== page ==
Moscow will introduce mandatory vaccinations for service sector workers, Mayor Sergei Sobyanin announced Wednesday as the capital faces a surge in coronavirus cases.
Businesses operating in the hospitality, education, healthcare and entertainment sectors will be required to ensure 60% of their workforces are vaccinated, according to the decree signed by Moscow’s chief sanitary doctor. Similar requirements have also been announced in the Moscow region, which together with the capital accounts for some 20 million people, or 14% of Russia's population.
Russian politicians have for months pushed back against the idea of compulsory vaccination amid a sluggish nationwide campaign, which has inoculated only around 13% of the population. As recently as May 27, President Vladimir Putin called mandatory vaccination “impractical and impossible.”
But in his statement, Sobyanin said the "dramatic" situation in the capital — with 12,000 hospitalized patients and levels of illness equal to last year's peaks — had left him with no other option.
“We are obliged to do everything we can to carry out mass vaccinations in the shortest possible time to stop this terrible disease and stop the deaths of thousands more people.”
He added: “It’s up to everybody whether they get vaccinated or not. But it is a personal matter only as long as you sit at home. When you go out and come into contact with other people, you are an accomplice of the epidemiological process — a chain in the link spreading this dangerous virus.
“And if you work in an organization that serves a huge number of people, then it is definitely not a personal matter — no matter what personal protective equipment you are wearing.”
The order comes as Russia continues to struggle with deep-seated skepticism toward coronavirus vaccines — with over one-third of Russians refusing to get vaccinated against Covid-19 under any circumstances, according to a recent SuperJob.ru job portal survey.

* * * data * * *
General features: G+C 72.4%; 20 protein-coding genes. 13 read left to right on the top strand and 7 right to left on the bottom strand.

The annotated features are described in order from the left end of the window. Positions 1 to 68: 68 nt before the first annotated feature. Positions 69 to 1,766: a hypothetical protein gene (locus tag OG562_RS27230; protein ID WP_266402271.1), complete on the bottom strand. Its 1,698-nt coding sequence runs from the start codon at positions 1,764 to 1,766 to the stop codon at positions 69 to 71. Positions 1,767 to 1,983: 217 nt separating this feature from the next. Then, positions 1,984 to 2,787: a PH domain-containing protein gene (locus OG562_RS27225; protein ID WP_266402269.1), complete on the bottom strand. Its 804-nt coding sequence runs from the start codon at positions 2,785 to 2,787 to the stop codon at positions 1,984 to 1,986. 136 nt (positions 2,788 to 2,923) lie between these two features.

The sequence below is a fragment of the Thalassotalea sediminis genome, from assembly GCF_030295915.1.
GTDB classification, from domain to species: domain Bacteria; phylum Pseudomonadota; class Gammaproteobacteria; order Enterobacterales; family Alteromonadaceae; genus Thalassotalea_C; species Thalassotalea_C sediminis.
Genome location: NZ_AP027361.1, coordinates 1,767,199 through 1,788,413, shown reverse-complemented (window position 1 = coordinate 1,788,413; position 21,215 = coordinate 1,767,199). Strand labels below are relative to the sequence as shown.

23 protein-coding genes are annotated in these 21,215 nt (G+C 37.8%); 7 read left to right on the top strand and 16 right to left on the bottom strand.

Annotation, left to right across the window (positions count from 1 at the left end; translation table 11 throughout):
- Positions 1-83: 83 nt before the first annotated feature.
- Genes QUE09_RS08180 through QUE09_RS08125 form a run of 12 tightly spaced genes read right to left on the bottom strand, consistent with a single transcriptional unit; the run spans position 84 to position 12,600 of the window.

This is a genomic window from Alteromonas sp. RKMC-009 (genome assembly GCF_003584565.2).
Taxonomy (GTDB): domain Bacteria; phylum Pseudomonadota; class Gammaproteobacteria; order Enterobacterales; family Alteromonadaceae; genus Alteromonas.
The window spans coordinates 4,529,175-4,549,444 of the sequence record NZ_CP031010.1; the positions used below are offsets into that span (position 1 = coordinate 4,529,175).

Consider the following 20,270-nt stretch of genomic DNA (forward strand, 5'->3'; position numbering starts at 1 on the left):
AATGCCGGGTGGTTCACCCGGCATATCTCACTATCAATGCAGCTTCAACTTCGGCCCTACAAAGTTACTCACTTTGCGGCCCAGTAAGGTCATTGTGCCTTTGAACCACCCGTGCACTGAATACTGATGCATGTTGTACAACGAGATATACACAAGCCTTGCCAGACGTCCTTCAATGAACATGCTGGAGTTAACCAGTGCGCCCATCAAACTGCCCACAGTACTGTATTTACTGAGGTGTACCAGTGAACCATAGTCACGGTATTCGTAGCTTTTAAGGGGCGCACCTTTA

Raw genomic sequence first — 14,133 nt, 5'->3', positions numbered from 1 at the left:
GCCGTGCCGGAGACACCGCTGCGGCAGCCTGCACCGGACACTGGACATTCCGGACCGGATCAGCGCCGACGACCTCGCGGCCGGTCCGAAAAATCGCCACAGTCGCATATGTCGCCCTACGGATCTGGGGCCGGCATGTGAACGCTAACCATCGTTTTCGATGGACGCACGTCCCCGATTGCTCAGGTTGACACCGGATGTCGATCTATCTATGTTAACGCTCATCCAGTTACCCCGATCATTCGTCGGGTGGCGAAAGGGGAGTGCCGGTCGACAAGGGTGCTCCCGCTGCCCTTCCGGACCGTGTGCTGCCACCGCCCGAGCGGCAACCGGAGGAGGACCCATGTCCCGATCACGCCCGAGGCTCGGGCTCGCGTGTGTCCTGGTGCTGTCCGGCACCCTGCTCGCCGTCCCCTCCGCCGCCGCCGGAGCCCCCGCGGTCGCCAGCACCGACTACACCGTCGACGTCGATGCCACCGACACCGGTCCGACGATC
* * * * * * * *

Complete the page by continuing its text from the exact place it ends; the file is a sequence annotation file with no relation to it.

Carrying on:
The requirement to vaccinate 60% of staff will apply to businesses whose workers regularly come into contact with members of the public, including retail, public catering, public transport, education, healthcare, beauty salons, fitness centers, banks and cultural institutions.
At least 60% of these business' workforces should be vaccinated with a first dose of a coronavirus vaccine by July 15, with their second dose no later than Aug. 15, according to the new rules.
The decree orders the creation of a system to track vaccination rates in the service sector by July 1.
Moscow’s chief sanitary doctor Yelena Andreyeva said the spread of the virus through the capital was being driven by workers, who make up three-quarters of current cases. Pensioners and children, meanwhile, accounted for 14% and 13% of infections, respectively.
Following Moscow's announcement, Kremlin spokesperson Dmitry Peskov said there are no plans to extend the compulsory vaccination measures nationwide.
Russian business ombudsman Boris Titov said later Wednesday that Moscow's business community would support compulsory vaccination in the service sector as an alternative to more restrictions.
Sobyanin had already introduced a non-working week in the capital — a paid public vacation — earlier this week to try to keep workers at home and act as a circuit breaker on spiralling infections. Several other Russian regions have also reintroduced coronavirus restrictions, which had been largely abandoned following a short but strict lockdown last spring.
The Baza Telegram channel reported Tuesday on an alleged vaccine certificate black market that enters unvaccinated customers into an official database of those who have been immunized.
Unused vaccine doses are “opened and poured out in case there’s an inspection,” Baza quoted one of the sellers as saying.